Apathy over reeling in fishing title seems symptomatic

I suppose I got my hopes up a little bit when Fort Frances was nominated for the World Fishing Network’s “Ultimate Fishing Town.”
The online contest, which is halfway through its first round of voting, is offering a top prize of $25,000 to the winning community, as well as a half-hour program produced by WFN.
Initially, it was a point of pride that an outsider —14-year-old Nathan Ryan of Thunder Bay—was the first person to nominate Fort Frances for the title.
Maybe the town was just too modest to make the first move, I thought. But that sentiment faded as I began to piece together some other tidbits I’d picked up from around town.
This past winter (my first in town), I heard the refrain that Muskie hockey games were the place to be during the 1980s. And while it’s hard to call many of their games sparsely-attended, the current crowd allegedly pales in comparison to the numbers from 20-25 years ago, when the on-ice product was in its heyday and the team was an all-Ontario contender year in and year out.
While the Muskie squads from last year weren’t doormats in any sense, they weren’t the juggernauts of earlier years and that could have led to the drop in attendance.
Fair enough.
As the spring progressed, I began to hear similar things about the Fort Frances Canadian Bass Championship—some of it associated with the change in venue from the Sorting Gap Marina to the Memorial Sports Centre; some of it not, though.
The willingness to stay away was particularly noticeable with headliner George Canyon on the Friday night of the tournament, although attendance nearly doubled for the Saturday night performance by “Pushing Daisies” and “A is A.”
Perhaps Canyon’s $40 ducats were the issue, or maybe the fact that anglers had to be up bright-eyed and bushy-tailed early the next morning led them to partying on the Saturday night instead.
At least it shows that local residents can be interested every once in a while.
But going out on the town has left me with the impression that most people just aren’t interested in doing much of anything anymore.
Mind you, many activities take at least time and effort, if not money. And with things not getting any cheaper, and time more and more easily taken away, there certainly are reasons beyond apathy as to why these events aren’t quite what they used to be.
But still, computers and Internet access aren’t too difficult to find these days.
It’s a little puzzling, especially with such an enthusiastic angling community here and across the district, that Fort Frances only has been able to scrape together a few hundred measly votes so far in the “Ultimate Fishing Town” contest.
That’s a far cry from the gauntlet set down by Nestor Falls with nearly 6,000 votes to make it the far-and-away leader in the Ontario region to date.
It helps that Maureen Hanson, who nominated the community of roughly 300, has offered to take e-mail addresses and get those votes into the system. Unfortunately, that same enthusiasm and drive hasn’t been seen here given no individual or group has opted to pick up the ball and run with it in an attempt to solidify Fort Frances as a prime fishing destination.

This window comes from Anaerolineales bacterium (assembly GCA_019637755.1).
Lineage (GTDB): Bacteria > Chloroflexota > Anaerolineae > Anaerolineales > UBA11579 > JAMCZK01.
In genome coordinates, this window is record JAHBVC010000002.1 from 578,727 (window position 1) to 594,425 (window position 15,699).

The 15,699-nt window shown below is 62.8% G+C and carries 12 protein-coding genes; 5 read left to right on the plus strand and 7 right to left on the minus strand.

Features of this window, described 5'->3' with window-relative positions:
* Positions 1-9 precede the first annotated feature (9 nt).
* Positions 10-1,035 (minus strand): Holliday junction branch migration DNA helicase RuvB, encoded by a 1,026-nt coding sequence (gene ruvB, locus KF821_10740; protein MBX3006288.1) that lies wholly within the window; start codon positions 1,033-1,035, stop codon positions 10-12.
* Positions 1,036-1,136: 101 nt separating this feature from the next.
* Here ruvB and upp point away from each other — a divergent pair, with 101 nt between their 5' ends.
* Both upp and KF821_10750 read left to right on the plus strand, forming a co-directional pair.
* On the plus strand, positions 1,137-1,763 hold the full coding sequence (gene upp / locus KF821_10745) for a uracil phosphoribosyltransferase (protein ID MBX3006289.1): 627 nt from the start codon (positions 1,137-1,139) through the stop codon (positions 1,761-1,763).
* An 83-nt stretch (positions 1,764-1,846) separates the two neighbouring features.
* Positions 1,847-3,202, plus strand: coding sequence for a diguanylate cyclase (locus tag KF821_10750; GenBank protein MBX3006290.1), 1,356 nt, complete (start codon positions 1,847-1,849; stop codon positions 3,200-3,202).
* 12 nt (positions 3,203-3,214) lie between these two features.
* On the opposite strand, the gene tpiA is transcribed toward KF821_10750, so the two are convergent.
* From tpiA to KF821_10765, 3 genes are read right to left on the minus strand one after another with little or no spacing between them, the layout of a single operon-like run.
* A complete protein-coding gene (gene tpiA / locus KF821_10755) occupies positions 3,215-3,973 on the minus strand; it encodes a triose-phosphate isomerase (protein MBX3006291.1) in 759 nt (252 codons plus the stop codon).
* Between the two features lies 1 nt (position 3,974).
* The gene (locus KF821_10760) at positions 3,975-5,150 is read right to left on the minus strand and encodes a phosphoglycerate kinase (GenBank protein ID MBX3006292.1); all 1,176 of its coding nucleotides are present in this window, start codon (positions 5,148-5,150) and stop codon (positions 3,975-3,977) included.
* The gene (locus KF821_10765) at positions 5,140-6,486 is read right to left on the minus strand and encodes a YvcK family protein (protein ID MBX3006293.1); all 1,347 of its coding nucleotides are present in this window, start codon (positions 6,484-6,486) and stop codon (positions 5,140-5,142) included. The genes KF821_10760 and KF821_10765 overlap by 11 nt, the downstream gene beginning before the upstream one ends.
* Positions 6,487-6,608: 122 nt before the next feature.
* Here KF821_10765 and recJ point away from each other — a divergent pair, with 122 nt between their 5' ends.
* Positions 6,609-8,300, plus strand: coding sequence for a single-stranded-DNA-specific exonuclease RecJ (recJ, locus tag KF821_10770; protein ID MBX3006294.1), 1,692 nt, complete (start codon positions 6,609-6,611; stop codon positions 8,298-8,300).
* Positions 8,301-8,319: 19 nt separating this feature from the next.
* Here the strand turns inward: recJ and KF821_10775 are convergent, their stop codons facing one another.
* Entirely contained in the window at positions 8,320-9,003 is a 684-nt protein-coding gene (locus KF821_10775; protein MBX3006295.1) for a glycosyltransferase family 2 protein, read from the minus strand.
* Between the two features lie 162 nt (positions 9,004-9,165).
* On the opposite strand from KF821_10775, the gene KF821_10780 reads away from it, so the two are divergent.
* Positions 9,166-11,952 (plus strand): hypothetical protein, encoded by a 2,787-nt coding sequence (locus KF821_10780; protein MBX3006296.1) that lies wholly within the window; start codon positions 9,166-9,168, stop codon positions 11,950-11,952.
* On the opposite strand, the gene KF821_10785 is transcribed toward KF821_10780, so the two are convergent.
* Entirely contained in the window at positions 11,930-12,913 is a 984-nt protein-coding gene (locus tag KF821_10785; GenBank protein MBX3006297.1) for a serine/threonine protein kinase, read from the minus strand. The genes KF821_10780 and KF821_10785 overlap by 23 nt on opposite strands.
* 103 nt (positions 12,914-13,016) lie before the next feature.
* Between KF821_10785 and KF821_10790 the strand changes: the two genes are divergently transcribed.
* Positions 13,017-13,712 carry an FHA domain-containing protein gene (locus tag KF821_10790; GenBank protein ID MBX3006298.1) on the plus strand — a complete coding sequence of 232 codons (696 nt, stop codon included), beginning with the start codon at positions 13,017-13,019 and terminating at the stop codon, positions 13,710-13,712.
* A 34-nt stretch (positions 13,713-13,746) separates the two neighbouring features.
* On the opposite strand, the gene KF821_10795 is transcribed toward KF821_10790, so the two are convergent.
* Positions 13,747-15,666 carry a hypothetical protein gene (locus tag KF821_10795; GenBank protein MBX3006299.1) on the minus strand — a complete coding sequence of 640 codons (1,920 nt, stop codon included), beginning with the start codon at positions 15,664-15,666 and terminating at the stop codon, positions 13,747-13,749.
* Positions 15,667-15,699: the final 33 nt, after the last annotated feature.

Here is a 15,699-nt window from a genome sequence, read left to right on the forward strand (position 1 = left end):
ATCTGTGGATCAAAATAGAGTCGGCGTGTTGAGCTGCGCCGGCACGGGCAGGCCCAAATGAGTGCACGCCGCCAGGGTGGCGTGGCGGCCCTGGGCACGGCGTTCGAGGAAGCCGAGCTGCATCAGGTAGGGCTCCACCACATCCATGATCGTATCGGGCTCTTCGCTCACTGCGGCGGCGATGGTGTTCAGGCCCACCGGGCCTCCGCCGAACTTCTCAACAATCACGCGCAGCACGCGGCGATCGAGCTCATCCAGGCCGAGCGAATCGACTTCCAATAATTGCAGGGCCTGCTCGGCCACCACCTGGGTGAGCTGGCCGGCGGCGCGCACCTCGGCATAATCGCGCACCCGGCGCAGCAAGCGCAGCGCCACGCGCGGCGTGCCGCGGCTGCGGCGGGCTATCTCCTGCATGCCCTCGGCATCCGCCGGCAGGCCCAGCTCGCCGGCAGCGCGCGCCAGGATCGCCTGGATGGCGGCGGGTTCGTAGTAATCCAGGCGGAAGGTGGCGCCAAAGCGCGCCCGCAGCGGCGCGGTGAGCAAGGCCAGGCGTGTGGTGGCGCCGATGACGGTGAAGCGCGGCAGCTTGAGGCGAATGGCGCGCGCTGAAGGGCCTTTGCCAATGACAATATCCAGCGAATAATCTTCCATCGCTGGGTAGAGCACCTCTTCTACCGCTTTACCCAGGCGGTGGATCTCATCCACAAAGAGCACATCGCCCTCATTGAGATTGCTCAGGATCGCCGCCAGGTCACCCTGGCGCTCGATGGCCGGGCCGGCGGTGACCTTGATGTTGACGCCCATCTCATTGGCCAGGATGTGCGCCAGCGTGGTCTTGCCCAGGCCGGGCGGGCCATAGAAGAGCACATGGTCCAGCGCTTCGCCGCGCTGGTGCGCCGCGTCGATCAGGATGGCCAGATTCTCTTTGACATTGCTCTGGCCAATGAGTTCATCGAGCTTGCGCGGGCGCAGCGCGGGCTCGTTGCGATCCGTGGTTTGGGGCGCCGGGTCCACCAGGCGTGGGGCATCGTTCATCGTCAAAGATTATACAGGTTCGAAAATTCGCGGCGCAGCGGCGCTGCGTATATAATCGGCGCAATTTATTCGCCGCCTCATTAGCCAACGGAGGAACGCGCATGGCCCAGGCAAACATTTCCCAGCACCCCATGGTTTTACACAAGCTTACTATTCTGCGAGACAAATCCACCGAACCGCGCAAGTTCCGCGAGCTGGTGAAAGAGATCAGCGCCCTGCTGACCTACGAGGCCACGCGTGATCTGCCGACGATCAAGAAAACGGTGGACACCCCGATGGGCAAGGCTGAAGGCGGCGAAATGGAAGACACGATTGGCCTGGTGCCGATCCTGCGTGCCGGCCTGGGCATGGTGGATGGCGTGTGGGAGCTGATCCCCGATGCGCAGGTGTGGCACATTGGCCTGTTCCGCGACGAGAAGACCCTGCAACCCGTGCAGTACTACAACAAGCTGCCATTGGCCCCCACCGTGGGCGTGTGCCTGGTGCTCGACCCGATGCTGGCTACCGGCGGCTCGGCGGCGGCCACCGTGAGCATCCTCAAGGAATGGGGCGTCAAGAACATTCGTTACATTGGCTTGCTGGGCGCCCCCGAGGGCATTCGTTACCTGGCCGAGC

The situation here is a little different than in Nestor Falls, where Hanson is a local and can rally support a little bit more easily than young Nathan Ryan can from the Lakehead.
But as efficient as Hanson and the Nestor Falls crew have been in tallying up votes, an organized effort easily could have put Fort Frances in contention for one of the top two spots in the region.
Given our population of about 7,500, if even a 10th of that number had voted every 12 hours (which is within the rules), this round would have been a piece of cake. If those voters used more than one e-mail address, then that would have confirmed things very early on.
By comparison, Nestor Falls already has about 21 times its own population in votes, and several other towns sitting ahead of Fort Frances already have a much higher percentage of the population voting than our community would have needed to be in the thick of things.
Woulda, coulda, shoulda, though.
With a week remaining in the first-round voting (it closes at 4 p.m. local time on Sept. 1), it’s hard to say absolutely that the title of “Ultimate Fishing Town” is well out of our reach. But unless the miracle comeback starts immediately, Nestor Falls and rival Kenora (currently in 10th place nationally, good for the final “wild card” slot) will advance while Fort Frances will remain on the sideline.
And if things don’t start to drastically change in the next hours, or the next day or two, it might be worth throwing our support behind Nestor Falls.
It’s become apparent that they want it—bad. Hanson said the community really could use the $25,000 community donation and the extra publicity wouldn’t hurt, either.
If Fort Frances won’t help itself, it may as well help someone else that’s done all it can to put itself in a great position—and will need a little extra juice once it gets to the final round of voting, where Port Alberni, B.C. and Dauphin, Man. both appear poised to do some serious damage having already collected more than 10,000 votes so far in the first round.

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